And that is a totally different topic, one I’m not interested in reviewing (but like the Dragonkin who became a wizard at the end, definitely interested in knowing more of). Frankly, it’s very difficult to even participate beyond the borders of that country anyways. If I were to write about it, it would to extend the thought I’ve had and shared with some folks about exporting things like theme cafes and maid bars, which is already very Galapagos-y to survive outside of Japan. It’d die on contact without great care. The rest of that service industry is a huge iceberg a mile deep and a mile tall, and I don’t know even the shadow of it.

CG7th Osaka Rocks

Rather than recap I just want jot down all the thoughts and feels from the live. This bid to try to get this post out ASAP didn’t really work, but I fear it would have been only worse otherwise. But first, the setlist can be had here:

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Seiyuu Gravure, 2H2020

There’s a handful of seiyuu photo books coming out and I just want to list them here. Maybe you will find it useful.

Chihara Minori’s Hawaii photobook likely has the fruits of her recent trip there. She did it as a fanclub tour package too, so it will be extra nice for those folks who made the trip. Personally, it felt like just last year which I got her 10th anniversary book.

Minori Chihara 15th Anniversary Photo Book “Minoreal” – 2020/03/18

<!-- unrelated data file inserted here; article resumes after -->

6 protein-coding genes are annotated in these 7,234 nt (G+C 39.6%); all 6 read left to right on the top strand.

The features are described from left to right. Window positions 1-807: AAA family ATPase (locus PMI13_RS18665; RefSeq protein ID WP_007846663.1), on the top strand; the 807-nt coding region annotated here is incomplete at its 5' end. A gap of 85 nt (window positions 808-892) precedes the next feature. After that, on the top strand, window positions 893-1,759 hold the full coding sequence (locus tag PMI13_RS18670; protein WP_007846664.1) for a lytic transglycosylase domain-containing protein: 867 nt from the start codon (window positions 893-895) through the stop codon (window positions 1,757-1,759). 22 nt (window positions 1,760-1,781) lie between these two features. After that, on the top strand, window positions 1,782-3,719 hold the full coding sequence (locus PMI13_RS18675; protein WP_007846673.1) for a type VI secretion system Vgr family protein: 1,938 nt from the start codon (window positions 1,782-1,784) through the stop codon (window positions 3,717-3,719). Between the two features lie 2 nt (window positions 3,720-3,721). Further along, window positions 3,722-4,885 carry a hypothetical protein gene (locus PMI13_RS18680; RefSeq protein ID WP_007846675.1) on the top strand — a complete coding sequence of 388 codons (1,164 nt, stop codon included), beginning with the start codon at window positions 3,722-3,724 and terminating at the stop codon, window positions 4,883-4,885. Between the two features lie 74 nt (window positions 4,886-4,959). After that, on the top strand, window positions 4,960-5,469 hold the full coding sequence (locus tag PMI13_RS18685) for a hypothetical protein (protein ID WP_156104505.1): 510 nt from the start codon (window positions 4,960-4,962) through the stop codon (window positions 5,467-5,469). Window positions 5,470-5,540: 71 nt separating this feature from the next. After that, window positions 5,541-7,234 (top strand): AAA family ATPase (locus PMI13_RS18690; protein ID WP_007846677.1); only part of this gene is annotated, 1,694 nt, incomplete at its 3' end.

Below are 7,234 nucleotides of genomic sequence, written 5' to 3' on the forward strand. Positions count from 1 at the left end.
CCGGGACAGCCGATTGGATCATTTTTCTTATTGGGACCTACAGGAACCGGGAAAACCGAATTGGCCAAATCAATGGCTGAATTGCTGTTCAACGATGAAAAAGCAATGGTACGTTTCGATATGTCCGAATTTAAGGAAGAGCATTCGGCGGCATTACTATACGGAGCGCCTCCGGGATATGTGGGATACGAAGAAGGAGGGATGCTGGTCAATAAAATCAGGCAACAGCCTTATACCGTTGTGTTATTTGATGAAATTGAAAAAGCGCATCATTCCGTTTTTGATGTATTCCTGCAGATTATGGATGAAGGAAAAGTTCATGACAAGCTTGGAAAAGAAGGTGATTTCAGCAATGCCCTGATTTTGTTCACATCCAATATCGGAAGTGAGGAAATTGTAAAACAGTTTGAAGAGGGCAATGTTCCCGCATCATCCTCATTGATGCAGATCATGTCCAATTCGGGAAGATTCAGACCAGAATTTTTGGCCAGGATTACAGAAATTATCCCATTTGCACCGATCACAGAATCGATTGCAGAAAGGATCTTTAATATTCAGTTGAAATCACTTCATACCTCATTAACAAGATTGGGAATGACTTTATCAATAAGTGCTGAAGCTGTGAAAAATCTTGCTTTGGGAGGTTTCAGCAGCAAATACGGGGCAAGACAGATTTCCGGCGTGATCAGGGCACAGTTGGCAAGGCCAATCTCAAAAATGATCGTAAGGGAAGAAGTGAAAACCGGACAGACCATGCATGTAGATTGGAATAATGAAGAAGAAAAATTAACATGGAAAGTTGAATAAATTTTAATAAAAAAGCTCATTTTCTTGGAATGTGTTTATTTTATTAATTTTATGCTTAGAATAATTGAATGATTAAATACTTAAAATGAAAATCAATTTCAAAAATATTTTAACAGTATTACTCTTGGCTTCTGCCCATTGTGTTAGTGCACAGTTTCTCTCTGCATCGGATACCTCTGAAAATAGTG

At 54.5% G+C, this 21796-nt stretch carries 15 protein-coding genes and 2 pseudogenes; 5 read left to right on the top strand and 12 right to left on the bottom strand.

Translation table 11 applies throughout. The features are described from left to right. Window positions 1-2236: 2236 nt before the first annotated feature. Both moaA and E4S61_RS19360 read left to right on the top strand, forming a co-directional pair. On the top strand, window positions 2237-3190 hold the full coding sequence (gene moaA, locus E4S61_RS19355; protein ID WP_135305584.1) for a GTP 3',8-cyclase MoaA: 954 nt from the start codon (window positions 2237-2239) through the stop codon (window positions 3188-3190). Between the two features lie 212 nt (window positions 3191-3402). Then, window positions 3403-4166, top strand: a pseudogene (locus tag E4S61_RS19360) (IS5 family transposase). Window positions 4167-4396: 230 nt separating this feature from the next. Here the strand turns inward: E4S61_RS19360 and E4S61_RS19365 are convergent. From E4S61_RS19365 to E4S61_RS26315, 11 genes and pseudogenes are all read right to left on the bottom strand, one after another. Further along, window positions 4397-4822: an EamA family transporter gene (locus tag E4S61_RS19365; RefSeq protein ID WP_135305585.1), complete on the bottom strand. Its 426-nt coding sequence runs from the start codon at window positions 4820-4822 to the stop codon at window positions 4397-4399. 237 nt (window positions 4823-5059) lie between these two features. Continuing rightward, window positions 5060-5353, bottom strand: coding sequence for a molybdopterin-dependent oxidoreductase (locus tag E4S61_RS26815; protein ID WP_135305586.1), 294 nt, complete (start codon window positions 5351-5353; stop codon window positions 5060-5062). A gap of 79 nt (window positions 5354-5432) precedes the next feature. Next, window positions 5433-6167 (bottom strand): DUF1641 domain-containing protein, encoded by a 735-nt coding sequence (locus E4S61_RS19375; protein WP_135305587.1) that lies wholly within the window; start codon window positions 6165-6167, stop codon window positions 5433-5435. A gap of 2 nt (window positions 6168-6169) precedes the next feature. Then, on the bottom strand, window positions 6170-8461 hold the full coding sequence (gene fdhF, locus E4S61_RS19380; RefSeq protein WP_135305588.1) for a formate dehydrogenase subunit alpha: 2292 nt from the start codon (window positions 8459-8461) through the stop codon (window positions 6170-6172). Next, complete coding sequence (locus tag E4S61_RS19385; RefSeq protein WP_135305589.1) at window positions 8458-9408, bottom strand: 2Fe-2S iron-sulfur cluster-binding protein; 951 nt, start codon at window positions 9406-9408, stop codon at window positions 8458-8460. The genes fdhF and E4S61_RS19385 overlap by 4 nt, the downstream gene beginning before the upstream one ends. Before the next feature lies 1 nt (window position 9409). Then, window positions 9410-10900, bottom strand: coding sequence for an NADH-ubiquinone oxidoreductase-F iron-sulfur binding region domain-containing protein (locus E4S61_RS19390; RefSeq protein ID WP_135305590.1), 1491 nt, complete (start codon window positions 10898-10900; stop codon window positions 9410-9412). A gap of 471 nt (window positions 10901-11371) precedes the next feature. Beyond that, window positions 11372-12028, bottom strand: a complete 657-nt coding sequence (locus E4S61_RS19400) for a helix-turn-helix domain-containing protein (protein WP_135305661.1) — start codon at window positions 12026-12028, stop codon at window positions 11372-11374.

On the opposite end of the spectrum you have Million Live center CV Yamazaki Haruka, putting out her first proper photo book. It is more of your typical sophomore product designed by the voice actress, featuring her in various situational outfits. It’s also only available at some shops only, like Minorin’s.

Haruka Yamazaki 1st Photo Book “On to Off” – 2020/04/11

Koiwai Kotori, who might be best known as a MENSA member and the voice behind Nyan-pasu, is now also well-known audiophile in recent year(s). She’s done a lot of stuff the past couple years promoting personal audio equipment, doing ASMR stuff, DJ-ing and even writing songs. When she’s not plugging crowdfunding projects or recommending BT IEMs on twitter, she’s shilling her own IEM pads. Seems like her upcoming photo book will feature her and all her personal collection of earphones. It’s got a wide release.

Kotori Koiwai 1st Photo Book “Earphone Headphone Kotori Zukan” – 2020/04/30

Any other I’m missing for the next couple months?

On-Gaku: Our Sound

The local film festival always brings in a fresh haul, so I got to see this deadpan comedy at a screening last weekend. On-Gaku is a movie about some high schoolers playing in a band. It’s also about really guttural power of rock music and the comedic timing. Japan Times has a heaping-praise of a review on this, which does way better job reviewing the movie than I will. But, at least I won’t spoil it for you.

As a piece of anime, it’s probably as un-anime as it gets. It’s refreshing in the way that American animation that poses as anime is the opposite of, I guess? The jokes, the cultural concepts, the timing, the setting, the plot is all extremely typical of Japanese high school comedies. In that context, On-Gaku is exactly what makes an anime not-an-anime, yet it is infinitely more Japanese than, say, non-anime stuff that poses like anime.